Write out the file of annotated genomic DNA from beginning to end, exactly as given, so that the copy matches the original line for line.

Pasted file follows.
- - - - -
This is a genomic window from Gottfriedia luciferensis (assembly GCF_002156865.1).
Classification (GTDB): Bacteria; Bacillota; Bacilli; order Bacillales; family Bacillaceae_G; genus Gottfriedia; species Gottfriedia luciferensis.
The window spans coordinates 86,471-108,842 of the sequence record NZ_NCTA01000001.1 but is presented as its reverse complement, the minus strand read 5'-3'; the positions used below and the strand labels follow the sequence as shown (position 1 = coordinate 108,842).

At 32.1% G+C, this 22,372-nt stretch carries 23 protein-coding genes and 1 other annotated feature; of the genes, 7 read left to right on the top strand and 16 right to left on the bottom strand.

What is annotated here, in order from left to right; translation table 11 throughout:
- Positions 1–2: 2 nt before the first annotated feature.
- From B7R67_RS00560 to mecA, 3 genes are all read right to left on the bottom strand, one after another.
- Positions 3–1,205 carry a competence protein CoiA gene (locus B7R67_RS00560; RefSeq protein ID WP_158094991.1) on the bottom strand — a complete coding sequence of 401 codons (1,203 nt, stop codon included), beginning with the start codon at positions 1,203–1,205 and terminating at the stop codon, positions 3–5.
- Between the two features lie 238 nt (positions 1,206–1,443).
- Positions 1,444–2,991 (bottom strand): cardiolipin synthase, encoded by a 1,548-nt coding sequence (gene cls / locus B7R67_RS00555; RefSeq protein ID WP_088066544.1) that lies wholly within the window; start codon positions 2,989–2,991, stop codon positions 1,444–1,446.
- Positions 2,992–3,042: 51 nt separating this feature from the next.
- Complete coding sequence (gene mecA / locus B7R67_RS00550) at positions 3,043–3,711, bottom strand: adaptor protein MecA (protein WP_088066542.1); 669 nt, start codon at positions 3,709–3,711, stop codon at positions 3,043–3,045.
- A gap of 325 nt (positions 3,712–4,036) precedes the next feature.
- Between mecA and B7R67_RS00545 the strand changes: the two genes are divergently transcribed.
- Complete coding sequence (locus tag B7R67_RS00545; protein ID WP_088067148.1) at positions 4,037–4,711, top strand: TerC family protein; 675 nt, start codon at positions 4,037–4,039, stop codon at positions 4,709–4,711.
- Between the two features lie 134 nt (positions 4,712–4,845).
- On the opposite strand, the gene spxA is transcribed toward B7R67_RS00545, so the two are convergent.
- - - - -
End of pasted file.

This is a genomic window from Gottfriedia luciferensis (assembly GCF_002156865.1).
Classification (GTDB): Bacteria; Bacillota; Bacilli; order Bacillales; family Bacillaceae_G; genus Gottfriedia; species Gottfriedia luciferensis.
The window spans coordinates 86,471-108,842 of the sequence record NZ_NCTA01000001.1 but is presented as its reverse complement, the minus strand read 5'-3'; the positions used below and the strand labels follow the sequence as shown (position 1 = coordinate 108,842).

At 32.1% G+C, this 22,372-nt stretch carries 23 protein-coding genes and 1 other annotated feature; of the genes, 7 read left to right on the top strand and 16 right to left on the bottom strand.

What is annotated here, in order from left to right; translation table 11 throughout:
- Positions 1–2: 2 nt before the first annotated feature.
- From B7R67_RS00560 to mecA, 3 genes are all read right to left on the bottom strand, one after another.
- Positions 3–1,205 carry a competence protein CoiA gene (locus B7R67_RS00560; RefSeq protein ID WP_158094991.1) on the bottom strand — a complete coding sequence of 401 codons (1,203 nt, stop codon included), beginning with the start codon at positions 1,203–1,205 and terminating at the stop codon, positions 3–5.
- Between the two features lie 238 nt (positions 1,206–1,443).
- Positions 1,444–2,991 (bottom strand): cardiolipin synthase, encoded by a 1,548-nt coding sequence (gene cls / locus B7R67_RS00555; RefSeq protein ID WP_088066544.1) that lies wholly within the window; start codon positions 2,989–2,991, stop codon positions 1,444–1,446.
- Positions 2,992–3,042: 51 nt separating this feature from the next.
- Complete coding sequence (gene mecA / locus B7R67_RS00550) at positions 3,043–3,711, bottom strand: adaptor protein MecA (protein WP_088066542.1); 669 nt, start codon at positions 3,709–3,711, stop codon at positions 3,043–3,045.
- A gap of 325 nt (positions 3,712–4,036) precedes the next feature.
- Between mecA and B7R67_RS00545 the strand changes: the two genes are divergently transcribed.
- Complete coding sequence (locus tag B7R67_RS00545; protein ID WP_088067148.1) at positions 4,037–4,711, top strand: TerC family protein; 675 nt, start codon at positions 4,037–4,039, stop codon at positions 4,709–4,711.
- Between the two features lie 134 nt (positions 4,712–4,845).
- On the opposite strand, the gene spxA is transcribed toward B7R67_RS00545, so the two are convergent.